Types of Testimonial Videos — And When to Use Them
Topics: Video Production
Testimonial videos are best utilized when the viewer will likely be moved to action by hearing from a person that he or she considers a peer or a role model (the sentiment being either “I am like that person, so I should behave as he does” or “I want to be like that person, so I should do what she does.”) Testimonials have been utilized as a marketing tactic for many decades for one simple reason: They work. There are many ways to execute a testimonial video; here are two of my favorites.
#1: The On-Camera Testimonial
Sometimes it is important to see the subject of the video speaking on screen. This is especially true when he or she is a dynamic speaker – in other words, when the person’s actual speech is an asset to the video. We like to make this determination by facilitating a pre-interview. A pre-interview is a simple phone call, placed early in the pre-production phase, between the creative/strategy teams and the potential interview subject. During the pre-interview, it’s important to ask ourselves a few primal, gut-level questions:
- Am I drawn to this person as she speaks?
- Is her personality magnetic?
- Or is she the kind of person who drags on a bit?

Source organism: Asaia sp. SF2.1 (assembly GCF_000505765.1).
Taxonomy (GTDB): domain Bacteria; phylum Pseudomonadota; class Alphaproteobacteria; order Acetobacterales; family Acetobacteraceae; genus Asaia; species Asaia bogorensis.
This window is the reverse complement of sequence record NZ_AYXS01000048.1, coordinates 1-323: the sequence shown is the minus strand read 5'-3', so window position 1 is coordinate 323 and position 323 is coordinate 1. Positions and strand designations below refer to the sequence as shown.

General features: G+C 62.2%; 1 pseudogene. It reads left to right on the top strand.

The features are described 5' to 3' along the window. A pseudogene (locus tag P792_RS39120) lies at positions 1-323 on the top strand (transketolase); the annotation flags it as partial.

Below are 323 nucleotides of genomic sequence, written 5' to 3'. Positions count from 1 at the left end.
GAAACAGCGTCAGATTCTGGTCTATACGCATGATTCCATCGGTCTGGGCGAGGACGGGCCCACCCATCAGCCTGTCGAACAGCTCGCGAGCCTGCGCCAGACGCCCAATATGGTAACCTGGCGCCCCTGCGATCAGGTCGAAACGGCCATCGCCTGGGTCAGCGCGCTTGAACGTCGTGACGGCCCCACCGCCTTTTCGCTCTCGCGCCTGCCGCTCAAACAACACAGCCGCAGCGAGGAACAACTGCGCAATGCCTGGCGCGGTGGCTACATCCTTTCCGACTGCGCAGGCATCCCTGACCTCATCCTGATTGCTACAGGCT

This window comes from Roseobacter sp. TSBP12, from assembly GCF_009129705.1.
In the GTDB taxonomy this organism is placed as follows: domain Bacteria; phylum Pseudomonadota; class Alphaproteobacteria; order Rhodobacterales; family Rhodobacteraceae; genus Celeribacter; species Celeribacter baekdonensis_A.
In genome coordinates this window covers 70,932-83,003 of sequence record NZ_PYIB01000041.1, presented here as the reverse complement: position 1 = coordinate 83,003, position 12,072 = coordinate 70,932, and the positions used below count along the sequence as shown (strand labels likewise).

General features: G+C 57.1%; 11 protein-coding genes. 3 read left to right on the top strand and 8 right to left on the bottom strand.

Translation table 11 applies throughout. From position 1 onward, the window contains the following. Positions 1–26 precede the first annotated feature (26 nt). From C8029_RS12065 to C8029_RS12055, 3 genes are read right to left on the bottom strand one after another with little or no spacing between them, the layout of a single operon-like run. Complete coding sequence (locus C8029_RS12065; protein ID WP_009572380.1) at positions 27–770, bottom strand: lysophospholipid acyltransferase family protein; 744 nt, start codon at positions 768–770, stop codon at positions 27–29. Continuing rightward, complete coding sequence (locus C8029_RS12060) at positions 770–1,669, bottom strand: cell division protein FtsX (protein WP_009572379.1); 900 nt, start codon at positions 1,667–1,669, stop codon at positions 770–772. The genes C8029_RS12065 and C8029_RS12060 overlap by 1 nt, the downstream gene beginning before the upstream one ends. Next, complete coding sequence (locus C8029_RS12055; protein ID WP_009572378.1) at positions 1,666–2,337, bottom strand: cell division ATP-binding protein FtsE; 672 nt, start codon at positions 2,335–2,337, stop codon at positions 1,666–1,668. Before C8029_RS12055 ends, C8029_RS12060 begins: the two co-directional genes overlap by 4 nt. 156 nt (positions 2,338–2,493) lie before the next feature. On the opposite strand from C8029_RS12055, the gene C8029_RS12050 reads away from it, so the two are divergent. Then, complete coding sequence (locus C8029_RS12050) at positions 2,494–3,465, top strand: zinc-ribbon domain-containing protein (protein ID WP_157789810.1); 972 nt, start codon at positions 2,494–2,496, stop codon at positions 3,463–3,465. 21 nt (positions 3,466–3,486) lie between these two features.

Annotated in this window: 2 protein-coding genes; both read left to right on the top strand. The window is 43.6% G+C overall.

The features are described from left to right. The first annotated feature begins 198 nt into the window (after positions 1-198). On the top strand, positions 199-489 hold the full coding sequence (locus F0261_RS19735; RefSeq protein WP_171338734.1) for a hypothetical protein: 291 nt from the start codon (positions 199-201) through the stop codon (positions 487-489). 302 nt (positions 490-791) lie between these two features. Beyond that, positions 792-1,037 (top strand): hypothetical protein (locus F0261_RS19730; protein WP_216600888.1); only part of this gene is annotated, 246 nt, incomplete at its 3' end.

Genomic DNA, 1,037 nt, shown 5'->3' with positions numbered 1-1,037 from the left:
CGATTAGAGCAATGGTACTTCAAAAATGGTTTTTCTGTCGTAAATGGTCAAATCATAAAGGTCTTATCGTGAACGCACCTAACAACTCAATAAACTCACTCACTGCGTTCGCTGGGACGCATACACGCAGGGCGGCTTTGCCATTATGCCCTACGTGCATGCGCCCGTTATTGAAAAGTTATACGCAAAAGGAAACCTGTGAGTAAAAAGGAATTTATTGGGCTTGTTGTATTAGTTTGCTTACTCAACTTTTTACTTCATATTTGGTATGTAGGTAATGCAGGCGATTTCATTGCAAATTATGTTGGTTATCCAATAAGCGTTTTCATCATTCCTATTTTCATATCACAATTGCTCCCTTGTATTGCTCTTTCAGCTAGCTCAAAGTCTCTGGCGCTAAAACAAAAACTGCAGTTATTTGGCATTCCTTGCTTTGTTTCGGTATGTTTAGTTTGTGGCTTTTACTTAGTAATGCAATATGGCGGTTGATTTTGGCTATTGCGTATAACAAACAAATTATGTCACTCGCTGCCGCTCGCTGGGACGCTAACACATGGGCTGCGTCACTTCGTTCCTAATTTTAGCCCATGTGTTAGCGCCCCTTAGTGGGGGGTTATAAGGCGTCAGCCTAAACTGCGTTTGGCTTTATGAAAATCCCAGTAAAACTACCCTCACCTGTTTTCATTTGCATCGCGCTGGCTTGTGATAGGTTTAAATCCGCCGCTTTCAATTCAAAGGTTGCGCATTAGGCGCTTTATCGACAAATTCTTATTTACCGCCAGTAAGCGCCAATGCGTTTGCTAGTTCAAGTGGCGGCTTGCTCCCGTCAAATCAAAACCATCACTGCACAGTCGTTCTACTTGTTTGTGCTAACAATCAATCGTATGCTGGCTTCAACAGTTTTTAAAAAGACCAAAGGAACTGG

- Is she able to succinctly tell her story?
- Is she passionate?
The answers to these questions don’t necessarily qualify or disqualify an interview subject on their own, but they do help us determine whether we should see the person speak during the video. In the video below, seeing James Capps’ reaction to the thought of not being here to raise his daughter brings us into a very specific emotional space as the viewer.
#2: The Portrait Testimonial
Sometimes it’s better to tell a story without a person speaking on screen. We call these videos “portrait testimonials” because they tell the viewer a lot about the subject’s story, without seeing him/her speak; just like a great portrait. Typically, we’ll record an audio interview, then tell the story with compelling footage. This is a useful tactic to employ when the final deliverable must be both (a) interview based and (b) shorter than two minutes. Why? Because, in the real world, people take a long time to say things. One answer to an interview question can quickly eat up the entire video’s runtime. In the edit suite, there’s usually a substantial amount of cutting needed to condense an actual spoken sentence into one that is useable in the video itself. When the speaker is on screen, this results in a very choppy back-and-forth between the A Camera and the B Camera. Creating a portrait testimonial gives us the best of both worlds – we get to the heart of the subject’s story in his or her own words, but we’re also able to maintain brevity and clarity in the final product.
Which Should I Choose?
Video testimonials are an extremely useful and versatile tactic. But, ultimately, how do you choose between these creative executions? At VI, every video is part of a Strategic Marketing Plan, and helps us attain measurable success regarding the objectives and goals that we set together. And, for us, that strategy ultimately answers this question, because it clarifies (a) who we are speaking with and (b) what constitutes a conversion.